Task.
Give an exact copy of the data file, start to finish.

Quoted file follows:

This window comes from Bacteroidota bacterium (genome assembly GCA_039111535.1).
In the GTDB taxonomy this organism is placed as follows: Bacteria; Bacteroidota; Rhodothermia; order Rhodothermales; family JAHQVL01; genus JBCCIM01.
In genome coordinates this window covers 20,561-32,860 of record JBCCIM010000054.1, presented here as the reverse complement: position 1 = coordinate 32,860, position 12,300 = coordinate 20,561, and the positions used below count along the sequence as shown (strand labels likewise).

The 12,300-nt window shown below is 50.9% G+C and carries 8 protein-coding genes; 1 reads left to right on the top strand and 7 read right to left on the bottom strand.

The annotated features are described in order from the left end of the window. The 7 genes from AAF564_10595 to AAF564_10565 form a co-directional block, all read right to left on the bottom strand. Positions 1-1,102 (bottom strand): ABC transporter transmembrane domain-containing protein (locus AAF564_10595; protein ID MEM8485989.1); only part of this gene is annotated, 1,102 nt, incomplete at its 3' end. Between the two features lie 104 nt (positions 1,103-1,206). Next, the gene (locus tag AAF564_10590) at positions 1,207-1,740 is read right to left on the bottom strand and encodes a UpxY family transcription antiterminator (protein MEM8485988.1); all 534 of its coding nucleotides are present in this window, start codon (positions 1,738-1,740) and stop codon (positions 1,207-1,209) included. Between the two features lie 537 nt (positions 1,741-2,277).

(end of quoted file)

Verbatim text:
This window comes from Bacteroidota bacterium (genome assembly GCA_039111535.1).
In the GTDB taxonomy this organism is placed as follows: Bacteria; Bacteroidota; Rhodothermia; order Rhodothermales; family JAHQVL01; genus JBCCIM01.
In genome coordinates this window covers 20,561-32,860 of record JBCCIM010000054.1, presented here as the reverse complement: position 1 = coordinate 32,860, position 12,300 = coordinate 20,561, and the positions used below count along the sequence as shown (strand labels likewise).

The 12,300-nt window shown below is 50.9% G+C and carries 8 protein-coding genes; 1 reads left to right on the top strand and 7 read right to left on the bottom strand.

The annotated features are described in order from the left end of the window. The 7 genes from AAF564_10595 to AAF564_10565 form a co-directional block, all read right to left on the bottom strand. Positions 1-1,102 (bottom strand): ABC transporter transmembrane domain-containing protein (locus AAF564_10595; protein ID MEM8485989.1); only part of this gene is annotated, 1,102 nt, incomplete at its 3' end. Between the two features lie 104 nt (positions 1,103-1,206). Next, the gene (locus tag AAF564_10590) at positions 1,207-1,740 is read right to left on the bottom strand and encodes a UpxY family transcription antiterminator (protein MEM8485988.1); all 534 of its coding nucleotides are present in this window, start codon (positions 1,738-1,740) and stop codon (positions 1,207-1,209) included. Between the two features lie 537 nt (positions 1,741-2,277).